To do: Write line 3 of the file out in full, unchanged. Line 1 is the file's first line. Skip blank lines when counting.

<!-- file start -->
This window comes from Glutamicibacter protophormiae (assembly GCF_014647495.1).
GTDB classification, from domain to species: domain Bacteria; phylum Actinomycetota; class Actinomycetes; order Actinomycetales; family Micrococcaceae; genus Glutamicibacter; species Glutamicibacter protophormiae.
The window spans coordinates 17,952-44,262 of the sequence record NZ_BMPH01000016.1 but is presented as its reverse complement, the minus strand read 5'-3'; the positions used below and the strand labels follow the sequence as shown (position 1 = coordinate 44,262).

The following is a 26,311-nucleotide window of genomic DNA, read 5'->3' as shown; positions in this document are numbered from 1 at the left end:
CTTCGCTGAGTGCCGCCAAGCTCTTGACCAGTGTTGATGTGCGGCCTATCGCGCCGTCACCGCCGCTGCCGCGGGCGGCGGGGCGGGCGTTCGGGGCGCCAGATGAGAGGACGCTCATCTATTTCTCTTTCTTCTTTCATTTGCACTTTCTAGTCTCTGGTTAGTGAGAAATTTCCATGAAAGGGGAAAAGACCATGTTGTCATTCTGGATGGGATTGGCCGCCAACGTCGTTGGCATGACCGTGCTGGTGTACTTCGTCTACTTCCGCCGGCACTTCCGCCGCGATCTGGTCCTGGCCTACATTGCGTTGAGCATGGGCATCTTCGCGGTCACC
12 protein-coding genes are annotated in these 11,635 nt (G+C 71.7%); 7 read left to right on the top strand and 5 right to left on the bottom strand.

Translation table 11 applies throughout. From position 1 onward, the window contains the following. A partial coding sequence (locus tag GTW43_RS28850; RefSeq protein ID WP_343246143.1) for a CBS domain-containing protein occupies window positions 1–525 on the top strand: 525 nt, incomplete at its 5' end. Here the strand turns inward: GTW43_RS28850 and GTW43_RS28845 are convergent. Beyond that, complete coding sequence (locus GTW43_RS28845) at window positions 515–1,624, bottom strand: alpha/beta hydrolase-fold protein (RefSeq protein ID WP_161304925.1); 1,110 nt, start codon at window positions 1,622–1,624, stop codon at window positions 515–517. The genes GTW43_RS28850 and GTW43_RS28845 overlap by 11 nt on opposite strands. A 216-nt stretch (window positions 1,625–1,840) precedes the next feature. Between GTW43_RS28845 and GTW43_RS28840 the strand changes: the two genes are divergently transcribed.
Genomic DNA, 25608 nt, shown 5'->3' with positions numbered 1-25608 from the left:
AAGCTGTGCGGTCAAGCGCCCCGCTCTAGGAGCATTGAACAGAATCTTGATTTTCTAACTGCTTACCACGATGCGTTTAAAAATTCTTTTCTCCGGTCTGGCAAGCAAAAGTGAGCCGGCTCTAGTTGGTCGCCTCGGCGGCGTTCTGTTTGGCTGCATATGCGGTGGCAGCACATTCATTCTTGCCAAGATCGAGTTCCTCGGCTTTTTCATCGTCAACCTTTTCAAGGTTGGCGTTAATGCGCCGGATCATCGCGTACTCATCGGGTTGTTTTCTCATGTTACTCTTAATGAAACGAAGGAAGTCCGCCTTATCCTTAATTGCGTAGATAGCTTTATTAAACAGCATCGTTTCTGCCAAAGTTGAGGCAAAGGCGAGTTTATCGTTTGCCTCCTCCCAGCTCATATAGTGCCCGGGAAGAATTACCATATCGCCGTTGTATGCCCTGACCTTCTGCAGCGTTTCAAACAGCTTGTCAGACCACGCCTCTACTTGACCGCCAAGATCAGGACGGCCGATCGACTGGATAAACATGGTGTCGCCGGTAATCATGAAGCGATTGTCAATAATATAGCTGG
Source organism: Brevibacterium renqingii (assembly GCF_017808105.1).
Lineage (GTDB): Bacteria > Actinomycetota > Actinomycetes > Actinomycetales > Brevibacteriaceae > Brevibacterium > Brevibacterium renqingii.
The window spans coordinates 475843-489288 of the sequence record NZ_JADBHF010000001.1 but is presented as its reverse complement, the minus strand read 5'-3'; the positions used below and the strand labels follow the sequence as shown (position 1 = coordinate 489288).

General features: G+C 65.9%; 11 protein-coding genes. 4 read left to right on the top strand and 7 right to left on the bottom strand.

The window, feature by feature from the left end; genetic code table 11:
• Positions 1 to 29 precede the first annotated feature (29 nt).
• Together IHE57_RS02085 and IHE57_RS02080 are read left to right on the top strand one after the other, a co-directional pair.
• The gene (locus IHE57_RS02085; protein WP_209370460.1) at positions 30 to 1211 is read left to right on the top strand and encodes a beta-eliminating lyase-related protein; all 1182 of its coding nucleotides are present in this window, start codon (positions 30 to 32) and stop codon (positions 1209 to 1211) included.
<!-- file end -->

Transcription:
The window spans coordinates 17,952-44,262 of the sequence record NZ_BMPH01000016.1 but is presented as its reverse complement, the minus strand read 5'-3'; the positions used below and the strand labels follow the sequence as shown (position 1 = coordinate 44,262).